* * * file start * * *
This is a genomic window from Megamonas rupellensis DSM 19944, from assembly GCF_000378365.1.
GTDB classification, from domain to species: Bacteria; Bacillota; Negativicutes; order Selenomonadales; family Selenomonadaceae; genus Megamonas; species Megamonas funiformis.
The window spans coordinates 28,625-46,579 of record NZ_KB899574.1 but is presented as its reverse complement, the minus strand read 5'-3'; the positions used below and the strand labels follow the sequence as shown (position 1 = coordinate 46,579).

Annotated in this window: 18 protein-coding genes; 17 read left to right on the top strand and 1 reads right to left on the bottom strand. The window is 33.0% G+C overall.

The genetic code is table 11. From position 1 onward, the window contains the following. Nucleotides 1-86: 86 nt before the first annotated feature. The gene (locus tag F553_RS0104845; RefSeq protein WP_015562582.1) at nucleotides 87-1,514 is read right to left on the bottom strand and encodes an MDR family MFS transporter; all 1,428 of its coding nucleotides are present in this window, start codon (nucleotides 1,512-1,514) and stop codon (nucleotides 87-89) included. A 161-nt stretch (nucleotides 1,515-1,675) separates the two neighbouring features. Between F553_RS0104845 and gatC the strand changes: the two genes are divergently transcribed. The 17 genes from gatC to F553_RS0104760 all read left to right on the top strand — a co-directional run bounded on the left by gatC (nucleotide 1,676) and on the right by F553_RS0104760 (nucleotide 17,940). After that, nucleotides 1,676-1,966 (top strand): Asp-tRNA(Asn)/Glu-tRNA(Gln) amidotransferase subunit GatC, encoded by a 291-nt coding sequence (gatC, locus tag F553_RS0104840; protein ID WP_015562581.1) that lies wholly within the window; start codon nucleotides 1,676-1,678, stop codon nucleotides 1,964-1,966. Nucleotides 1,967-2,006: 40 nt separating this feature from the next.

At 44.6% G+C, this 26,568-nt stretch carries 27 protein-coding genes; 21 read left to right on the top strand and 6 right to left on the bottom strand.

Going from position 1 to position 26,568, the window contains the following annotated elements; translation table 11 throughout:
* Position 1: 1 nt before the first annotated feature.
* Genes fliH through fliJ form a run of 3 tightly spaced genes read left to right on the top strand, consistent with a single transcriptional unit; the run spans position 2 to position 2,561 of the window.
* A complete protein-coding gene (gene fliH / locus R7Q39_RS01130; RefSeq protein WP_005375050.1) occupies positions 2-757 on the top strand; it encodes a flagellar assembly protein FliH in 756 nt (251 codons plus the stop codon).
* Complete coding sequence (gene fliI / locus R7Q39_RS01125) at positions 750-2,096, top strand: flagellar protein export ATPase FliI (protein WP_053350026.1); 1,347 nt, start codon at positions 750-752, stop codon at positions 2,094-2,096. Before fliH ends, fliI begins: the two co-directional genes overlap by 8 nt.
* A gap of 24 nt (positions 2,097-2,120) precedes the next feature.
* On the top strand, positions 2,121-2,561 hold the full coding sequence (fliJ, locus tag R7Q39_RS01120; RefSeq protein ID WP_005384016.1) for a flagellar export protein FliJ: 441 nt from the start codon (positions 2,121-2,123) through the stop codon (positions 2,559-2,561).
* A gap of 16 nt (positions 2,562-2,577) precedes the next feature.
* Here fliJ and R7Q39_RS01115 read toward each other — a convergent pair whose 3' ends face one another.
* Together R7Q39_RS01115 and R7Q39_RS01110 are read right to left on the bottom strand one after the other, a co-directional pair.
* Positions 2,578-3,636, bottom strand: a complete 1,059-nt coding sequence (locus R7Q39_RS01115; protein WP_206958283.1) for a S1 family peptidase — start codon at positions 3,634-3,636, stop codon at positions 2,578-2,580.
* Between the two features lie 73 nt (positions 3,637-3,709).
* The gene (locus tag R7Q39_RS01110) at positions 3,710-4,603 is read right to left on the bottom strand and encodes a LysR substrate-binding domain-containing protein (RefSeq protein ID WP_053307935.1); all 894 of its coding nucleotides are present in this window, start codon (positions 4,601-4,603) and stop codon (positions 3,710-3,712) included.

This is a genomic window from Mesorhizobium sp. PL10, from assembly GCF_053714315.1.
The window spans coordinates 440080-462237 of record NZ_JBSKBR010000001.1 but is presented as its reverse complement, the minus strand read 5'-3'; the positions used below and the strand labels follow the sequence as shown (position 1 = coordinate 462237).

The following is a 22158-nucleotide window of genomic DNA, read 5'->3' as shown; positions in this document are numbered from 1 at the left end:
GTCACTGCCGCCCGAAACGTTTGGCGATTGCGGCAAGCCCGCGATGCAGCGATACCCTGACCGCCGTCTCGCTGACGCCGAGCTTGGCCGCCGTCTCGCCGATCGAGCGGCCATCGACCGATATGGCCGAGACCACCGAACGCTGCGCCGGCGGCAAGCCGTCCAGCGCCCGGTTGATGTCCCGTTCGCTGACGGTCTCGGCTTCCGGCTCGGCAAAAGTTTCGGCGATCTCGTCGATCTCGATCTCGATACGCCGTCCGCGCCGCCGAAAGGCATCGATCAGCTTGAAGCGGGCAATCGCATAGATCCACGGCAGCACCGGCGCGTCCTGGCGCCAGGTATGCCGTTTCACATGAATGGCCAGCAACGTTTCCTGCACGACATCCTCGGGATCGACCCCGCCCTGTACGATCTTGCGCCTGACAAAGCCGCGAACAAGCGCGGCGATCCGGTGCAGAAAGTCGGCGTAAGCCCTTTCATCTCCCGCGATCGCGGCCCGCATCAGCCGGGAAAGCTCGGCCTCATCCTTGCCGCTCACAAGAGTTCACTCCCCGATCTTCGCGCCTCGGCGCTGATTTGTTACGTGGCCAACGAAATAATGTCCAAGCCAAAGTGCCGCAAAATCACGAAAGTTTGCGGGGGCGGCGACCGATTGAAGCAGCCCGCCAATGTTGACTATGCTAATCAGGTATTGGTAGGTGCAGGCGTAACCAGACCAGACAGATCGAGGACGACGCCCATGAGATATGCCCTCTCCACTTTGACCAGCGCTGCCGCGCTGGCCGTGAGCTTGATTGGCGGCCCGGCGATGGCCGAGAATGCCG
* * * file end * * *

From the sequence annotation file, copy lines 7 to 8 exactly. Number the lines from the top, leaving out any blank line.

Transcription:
Going from position 1 to position 26,568, the window contains the following annotated elements; translation table 11 throughout:
* Position 1: 1 nt before the first annotated feature.